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McGrath wins chemistry award

By Sally Harris

Spectrum Volume 18 Issue 31 - May 9, 1996

James McGrath, the Ethyl professor of chemistry at Virginia Tech, has won the Herman F. Mark Award in Polymer Chemistry from the American Chemical Society.

The society gives the award in even-numbered years to "recognize outstanding research and leadership in polymer science."

McGrath has been co-director of the Polymer Materials and Interface Lab (PMIL) at Virginia Tech since 1978 and director of the National Science Foundation Science and Technology Center on High Performance Polymeric Adhesives and Composites since 1989. His colleagues consider him to be "a world-class polymer chemist."

McGrath holds more than 30 patents and has written six books, 50 book chapters, and more than 250 articles in scientific journals. He received the university's Alumni Award for Research Excellence in 1993.

McGrath came to Virginia Tech in 1975 from Union Carbide Corp., where he was a research scientist and group leader. By 1979, he was a full professor, and in 1986 he received the Ethyl Chaired Professorship in chemistry.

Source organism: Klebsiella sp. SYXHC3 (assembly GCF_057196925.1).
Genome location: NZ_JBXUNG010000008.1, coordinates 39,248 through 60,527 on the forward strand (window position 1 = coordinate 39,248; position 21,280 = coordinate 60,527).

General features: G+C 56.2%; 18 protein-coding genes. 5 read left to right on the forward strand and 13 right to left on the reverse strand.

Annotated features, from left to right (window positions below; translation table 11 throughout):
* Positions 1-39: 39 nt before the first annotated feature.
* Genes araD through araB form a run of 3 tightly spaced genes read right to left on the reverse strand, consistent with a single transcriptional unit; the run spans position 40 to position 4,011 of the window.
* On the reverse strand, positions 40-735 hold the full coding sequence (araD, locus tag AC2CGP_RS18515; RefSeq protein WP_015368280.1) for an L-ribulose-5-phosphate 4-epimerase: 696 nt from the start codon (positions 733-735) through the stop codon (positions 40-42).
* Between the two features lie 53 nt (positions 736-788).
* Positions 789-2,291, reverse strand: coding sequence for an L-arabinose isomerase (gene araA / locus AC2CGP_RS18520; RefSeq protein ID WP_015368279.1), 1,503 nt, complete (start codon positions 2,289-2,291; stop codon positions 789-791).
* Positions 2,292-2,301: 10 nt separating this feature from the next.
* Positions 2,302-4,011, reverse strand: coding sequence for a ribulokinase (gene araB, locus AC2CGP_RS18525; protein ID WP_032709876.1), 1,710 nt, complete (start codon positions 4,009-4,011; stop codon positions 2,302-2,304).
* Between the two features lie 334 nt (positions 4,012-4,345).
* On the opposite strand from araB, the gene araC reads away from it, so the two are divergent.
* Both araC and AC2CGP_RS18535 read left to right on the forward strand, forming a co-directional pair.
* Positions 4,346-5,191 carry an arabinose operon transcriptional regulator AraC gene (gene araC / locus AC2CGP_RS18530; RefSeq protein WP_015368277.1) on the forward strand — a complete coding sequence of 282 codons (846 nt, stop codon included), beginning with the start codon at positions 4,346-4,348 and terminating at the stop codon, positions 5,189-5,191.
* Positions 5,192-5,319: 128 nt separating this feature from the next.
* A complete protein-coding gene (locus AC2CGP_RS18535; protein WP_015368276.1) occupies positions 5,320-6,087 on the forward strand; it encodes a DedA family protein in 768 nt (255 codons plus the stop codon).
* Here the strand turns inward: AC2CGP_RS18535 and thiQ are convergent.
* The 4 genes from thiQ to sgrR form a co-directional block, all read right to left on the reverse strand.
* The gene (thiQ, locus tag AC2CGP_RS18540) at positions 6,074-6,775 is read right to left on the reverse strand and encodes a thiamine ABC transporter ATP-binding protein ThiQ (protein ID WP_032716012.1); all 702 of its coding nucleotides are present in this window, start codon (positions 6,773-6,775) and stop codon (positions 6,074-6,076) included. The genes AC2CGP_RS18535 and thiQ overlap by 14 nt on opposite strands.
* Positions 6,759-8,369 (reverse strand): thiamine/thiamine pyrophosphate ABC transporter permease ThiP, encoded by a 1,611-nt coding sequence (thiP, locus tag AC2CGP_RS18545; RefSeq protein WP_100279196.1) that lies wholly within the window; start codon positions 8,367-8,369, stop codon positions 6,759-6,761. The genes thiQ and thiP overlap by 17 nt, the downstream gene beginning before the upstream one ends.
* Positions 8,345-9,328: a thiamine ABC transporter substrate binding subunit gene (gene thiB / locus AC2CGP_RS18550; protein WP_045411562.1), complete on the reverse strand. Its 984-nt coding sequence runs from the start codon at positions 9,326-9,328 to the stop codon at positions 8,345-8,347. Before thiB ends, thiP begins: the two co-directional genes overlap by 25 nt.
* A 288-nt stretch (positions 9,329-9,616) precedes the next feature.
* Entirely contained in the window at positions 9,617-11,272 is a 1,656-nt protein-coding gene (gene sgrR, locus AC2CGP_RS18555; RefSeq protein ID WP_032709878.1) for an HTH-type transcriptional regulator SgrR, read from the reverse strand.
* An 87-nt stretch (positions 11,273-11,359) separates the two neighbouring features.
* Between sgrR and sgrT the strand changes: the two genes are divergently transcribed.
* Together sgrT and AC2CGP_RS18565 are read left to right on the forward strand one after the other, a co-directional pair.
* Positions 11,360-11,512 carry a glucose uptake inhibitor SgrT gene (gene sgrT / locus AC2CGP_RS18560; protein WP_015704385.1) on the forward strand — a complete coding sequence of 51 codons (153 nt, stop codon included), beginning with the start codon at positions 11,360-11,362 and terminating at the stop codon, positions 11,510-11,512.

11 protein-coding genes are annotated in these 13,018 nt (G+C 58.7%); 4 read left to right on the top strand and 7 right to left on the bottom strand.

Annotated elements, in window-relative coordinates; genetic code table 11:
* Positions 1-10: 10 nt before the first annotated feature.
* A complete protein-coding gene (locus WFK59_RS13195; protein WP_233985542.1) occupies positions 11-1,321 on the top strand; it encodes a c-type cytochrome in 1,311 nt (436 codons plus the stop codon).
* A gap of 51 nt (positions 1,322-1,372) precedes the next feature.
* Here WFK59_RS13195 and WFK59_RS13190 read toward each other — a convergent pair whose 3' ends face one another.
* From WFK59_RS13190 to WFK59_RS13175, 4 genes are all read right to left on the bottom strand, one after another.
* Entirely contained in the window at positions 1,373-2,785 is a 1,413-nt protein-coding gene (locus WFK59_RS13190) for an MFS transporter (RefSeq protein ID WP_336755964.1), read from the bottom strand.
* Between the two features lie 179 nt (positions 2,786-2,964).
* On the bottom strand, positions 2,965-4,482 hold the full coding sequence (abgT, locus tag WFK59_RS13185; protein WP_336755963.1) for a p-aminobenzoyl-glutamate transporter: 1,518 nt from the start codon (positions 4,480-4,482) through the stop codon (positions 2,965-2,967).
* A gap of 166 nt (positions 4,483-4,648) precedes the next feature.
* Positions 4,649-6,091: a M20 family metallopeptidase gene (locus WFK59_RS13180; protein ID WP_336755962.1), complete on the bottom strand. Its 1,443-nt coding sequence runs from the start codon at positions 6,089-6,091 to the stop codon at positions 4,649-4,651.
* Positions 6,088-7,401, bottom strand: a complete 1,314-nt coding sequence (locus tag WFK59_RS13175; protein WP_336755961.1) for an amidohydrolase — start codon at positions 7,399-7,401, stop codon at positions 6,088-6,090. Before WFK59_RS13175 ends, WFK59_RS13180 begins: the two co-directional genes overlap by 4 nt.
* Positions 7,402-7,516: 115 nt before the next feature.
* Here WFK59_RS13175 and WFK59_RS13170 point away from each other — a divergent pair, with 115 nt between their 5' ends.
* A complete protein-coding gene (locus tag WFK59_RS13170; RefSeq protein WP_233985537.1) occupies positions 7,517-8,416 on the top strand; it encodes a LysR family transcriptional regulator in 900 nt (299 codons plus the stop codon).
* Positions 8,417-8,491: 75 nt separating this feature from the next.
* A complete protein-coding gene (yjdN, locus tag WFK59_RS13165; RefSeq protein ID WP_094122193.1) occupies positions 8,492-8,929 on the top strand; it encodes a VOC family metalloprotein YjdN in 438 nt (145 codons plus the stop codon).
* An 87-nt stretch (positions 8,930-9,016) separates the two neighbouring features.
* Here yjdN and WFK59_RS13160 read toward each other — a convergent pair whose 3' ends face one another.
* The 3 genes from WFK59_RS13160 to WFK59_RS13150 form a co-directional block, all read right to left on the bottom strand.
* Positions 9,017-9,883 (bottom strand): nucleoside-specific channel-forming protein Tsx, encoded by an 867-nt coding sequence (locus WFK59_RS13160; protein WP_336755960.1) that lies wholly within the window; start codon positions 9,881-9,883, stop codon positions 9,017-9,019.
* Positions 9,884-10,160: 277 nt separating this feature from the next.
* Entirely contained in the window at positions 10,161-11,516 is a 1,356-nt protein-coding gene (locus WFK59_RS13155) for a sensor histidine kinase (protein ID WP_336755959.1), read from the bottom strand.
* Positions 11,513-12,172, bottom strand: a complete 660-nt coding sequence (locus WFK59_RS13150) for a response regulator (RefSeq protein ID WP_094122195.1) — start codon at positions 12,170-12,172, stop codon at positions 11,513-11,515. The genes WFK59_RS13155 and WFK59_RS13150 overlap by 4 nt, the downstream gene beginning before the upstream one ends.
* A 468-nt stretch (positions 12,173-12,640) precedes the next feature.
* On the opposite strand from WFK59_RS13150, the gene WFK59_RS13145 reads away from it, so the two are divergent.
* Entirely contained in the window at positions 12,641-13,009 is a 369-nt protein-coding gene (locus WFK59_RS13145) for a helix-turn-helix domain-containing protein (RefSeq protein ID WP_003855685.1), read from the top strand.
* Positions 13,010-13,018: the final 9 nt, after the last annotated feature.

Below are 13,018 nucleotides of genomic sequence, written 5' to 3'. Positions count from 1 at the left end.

His research has been directed toward the synthesis and characterization of high-performance matrix polymers and structural adhesives, new composite matrix and adhesive polymers for possible use in aerospace, new high-temperature polymer dielectrics for computer development, and fire-resistant polymers.

Since becoming director of the NSF center, McGrath's research has especially focused on structural adhesives and new composite matrix polymers-strong, light-weight materials for aerospace and the high-speed civil-transport airplane, for example.

McGrath has taught everything from general chemistry and organic chemistry for undergraduates to advanced graduate courses. He developed an advanced undergraduate organic-polymer chemistry course for chemistry and chemical-engineering students, and a graduate-level chemistry course focusing on modern developments.

He also conducts short courses for industry, the American Chemical Society, and government, including a course for teachers at four-year colleges on how to teach macromolecular chemistry and engineering, and the Summer Undergraduate Research Program at Virginia Tech for undergraduate students from across the nation.

The Herman Mark Award will be presented at the Biennial Conference of the Division of Polymer Chemistry of the American Chemical Society November 24-27.